HFC shutdown, fixed wireless puts NBN rollout costs up $2 billion

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HFC shutdown, fixed wireless puts NBN rollout costs up $2 billion

NBN Co has increased the budget of its national network build by $2 billion as a result of the temporary shut down of its troubled HFC rollout late last year and increased investments in its fixed wireless network.

The company announced its new corporate plan today and reported expected peak funding requirements had reached $51 billion, which includes a $1 billion contingency to “accommodate for any risks in the complex final stages of the build”.

“The increase from the estimated $49 billion base case is the result of the HFC pause and deferred revenues, the introduction of wholesale pricing bundle discounts and additional investment in the fixed wireless network,” NBN Co reported.

NBN Co paused all orders over its hybrid fibre coaxial network in November 2017 following quality of service issues. HFC services and rollout relaunched in April this year and will soon return to full velocity.

The new corporate plan said NBN Co would source the additional $2 billion from private sector debt at the completion of the build.

The plan, spanning 2019 to 2022 forecasts revenue $3.9 billion in revenue for the 2020 financial year, and $5 billion from 2021 onwards.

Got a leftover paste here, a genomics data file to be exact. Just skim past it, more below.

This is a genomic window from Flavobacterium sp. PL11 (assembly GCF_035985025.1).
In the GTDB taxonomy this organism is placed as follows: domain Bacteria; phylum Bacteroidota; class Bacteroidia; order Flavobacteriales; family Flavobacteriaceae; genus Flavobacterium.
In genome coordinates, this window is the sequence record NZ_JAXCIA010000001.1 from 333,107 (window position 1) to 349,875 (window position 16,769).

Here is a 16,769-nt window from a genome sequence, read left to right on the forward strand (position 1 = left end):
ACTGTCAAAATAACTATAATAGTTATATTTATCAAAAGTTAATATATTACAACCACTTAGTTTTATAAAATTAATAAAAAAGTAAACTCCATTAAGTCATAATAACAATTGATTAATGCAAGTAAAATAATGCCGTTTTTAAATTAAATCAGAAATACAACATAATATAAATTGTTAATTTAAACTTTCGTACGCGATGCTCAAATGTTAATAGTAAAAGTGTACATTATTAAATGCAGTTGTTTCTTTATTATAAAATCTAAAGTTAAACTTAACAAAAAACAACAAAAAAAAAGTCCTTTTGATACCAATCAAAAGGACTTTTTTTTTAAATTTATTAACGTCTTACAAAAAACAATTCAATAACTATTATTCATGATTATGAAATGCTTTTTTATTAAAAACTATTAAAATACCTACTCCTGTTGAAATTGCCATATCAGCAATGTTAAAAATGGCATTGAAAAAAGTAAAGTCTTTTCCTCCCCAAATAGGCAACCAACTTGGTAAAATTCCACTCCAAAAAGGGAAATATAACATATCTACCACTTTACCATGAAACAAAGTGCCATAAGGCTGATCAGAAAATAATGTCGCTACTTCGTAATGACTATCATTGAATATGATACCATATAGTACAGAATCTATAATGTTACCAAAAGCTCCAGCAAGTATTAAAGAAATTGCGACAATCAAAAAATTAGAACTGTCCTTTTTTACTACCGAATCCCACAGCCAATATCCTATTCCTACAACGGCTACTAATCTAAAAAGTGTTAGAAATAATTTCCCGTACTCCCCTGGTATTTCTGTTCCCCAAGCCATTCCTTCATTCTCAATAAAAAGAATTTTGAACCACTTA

The company said the forecasts put the expected internal rate of return at 3.2 percent.

The network builder and operator reported $1.98 billion in revenue for the 12 months to 30 June 2018, up 98 percent from $1.01 billion in 2017. It also beat its own estimate of $1.9 billion as laid out in its 2018-2021 corporate plan.

The company maintained that it was on track to complete the rollout by 2020, with 11.7 million premises ready to connect and 8.1 million homes and businesses with an active NBN service.

Recently appointed chief executive Stephen Rue said NBN was conducting a significant period of its build.

“We know the network is already having a significant impact on the lives of Australians and the economy, helping to drive the growth of new businesses, industry productivity, jobs, educational opportunities and access to healthcare options,” he said.

“There will inevitably be challenges in the remainder of the build – some known, some new. But our ability to deploy the network at speed and scale is evident, and we’re well-positioned to continue enhancing customer experience and delivering access to the benefits of high-speed broadband to all Australians.”

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